For many people, the most productive time is first thing in the morning when you are fully charged. But, over the course of a few hours, the time becomes less and less valuable. Once you hit the point when progress is slow or your mind starts to wander, take a 30-minute break. Go for a walk without your phone, eat a snack, or go running. You will return recharged and ready to make your time count. – Stephanie Wells, Formidable Forms
9. Wake Up at 5 a.m. Twice Per Week
I’m not a morning person. But with two young kids and a desire to be home early every day, my work piles up. The most effective tactic I’ve found is waking up well before them (or my colleagues) a few times per week. Just getting two extra hours of quiet time to process the small stuff that builds up has paid incredible dividends, freeing me to focus on big projects during “normal” hours. – Aaron Schwartz, Passport
10. Batch Prep Your Meals
Batch prepping your meals might seem strange, but it actually does save you a lot of your time in your day. Instead of spending time preparing your breakfast and lunch in the morning, or deciding with co-workers what restaurant to eat at, you’ve already got something ready to go. Prep on a Sunday to save time during the week. – Chris Christoff, MonsterInsights
11. Block Out Times Without Your Devices
Scheduling dedicated time away from your phone or computer always opens up time in your schedule. Without your phone or computer, you are forced to be intentional about how you spend your time, rather than reactive to new emails, notifications, and calls. – Antonio Neves, THINQACTION Inc.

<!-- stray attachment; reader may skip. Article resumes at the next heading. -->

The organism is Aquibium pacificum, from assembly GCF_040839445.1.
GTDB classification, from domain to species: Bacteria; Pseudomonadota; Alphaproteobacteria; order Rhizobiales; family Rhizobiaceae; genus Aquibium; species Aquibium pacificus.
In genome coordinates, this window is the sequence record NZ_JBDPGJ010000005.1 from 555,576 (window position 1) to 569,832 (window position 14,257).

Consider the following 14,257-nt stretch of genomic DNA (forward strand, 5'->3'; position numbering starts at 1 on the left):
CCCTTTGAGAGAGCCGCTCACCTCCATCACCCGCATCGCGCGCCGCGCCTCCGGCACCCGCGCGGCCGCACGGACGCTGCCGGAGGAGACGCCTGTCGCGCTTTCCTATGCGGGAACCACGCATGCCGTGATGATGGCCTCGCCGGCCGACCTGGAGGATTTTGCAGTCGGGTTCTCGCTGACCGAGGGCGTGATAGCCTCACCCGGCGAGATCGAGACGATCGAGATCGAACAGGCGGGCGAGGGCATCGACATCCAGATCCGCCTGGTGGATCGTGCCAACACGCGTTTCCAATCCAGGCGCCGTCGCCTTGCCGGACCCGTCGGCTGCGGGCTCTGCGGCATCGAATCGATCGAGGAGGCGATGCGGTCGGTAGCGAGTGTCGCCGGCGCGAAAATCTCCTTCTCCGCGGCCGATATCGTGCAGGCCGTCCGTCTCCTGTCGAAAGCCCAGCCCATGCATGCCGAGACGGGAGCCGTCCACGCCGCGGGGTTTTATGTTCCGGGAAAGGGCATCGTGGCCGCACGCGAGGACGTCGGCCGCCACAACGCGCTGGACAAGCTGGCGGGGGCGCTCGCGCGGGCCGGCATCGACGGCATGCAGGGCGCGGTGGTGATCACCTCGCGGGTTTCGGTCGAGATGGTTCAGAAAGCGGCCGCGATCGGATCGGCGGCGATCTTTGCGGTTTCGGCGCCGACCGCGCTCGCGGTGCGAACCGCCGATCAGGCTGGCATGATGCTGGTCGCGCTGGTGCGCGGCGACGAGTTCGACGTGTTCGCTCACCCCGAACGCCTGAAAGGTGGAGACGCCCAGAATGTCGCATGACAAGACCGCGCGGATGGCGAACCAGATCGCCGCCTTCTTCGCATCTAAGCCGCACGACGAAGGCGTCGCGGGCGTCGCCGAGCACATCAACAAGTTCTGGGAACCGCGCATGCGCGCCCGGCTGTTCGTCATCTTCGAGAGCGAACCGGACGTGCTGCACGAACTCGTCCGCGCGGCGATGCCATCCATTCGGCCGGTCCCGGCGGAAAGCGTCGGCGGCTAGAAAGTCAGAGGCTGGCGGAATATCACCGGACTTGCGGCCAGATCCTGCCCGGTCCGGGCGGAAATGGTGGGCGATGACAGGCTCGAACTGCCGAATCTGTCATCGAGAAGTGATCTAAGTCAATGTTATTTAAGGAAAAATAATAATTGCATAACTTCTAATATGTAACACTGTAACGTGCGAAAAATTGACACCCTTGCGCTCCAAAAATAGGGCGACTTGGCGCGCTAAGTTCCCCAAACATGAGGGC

12. Quit Facebook
I quit my personal Facebook account several years ago and have been shocked by how much more time I have during the day. As busy as I am, I somehow made the time to scroll every now and then, which ate up valuable minutes. Now, I don’t have that distraction, and it has been incredibly helpful. Thanks to this one small choice, I have less mental clutter and more time to focus. – Yaniv Masjedi, Nextiva
13. Turn Off Phone Notifications
A ding from our cellphone and our hyper-connected selves happily distract us from our task. I ruthlessly cut notifications, dings, and email alerts. Shockingly, I only answer emails and calls during certain hours of the day! Most things do not require your immediate attention. – Codie Sanchez, Codie Ventures LLC
14. Give Yourself 10 Seconds to Make a Decision
I learned a 10-second countdown years ago and it’s strangely helped me be more productive. I used to have daily debates about what to do and when to do it. Now, I give myself 10 seconds to decide what it is and as time expires, I’m off. I pick a task and I tackle it. Then I repeat the action. It allows me to not overthink things and my to-do list doesn’t stand a chance. – Colbey Pfund, LFNT Distribution
15. Stack Tasks When You Can
Much of what we do each day can be combined or stacked. I get up at 5 a.m. each morning to work out. While I’m working out I usually listen to books or podcasts. I then head into the sauna where I meditate for 15 minutes while focusing on what I’m grateful for and what I’m going to achieve that day. By stacking elements of your day, you can get a lot more done and free up a ton of time! – Kevin Getch, Webfor
These answers are provided by Young Entrepreneur Council (YEC), an invite-only organization comprised of the world’s most successful young entrepreneurs. YEC members represent nearly every industry, generate billions of dollars in revenue each year, and have created tens of thousands of jobs. Learn more at yec.co.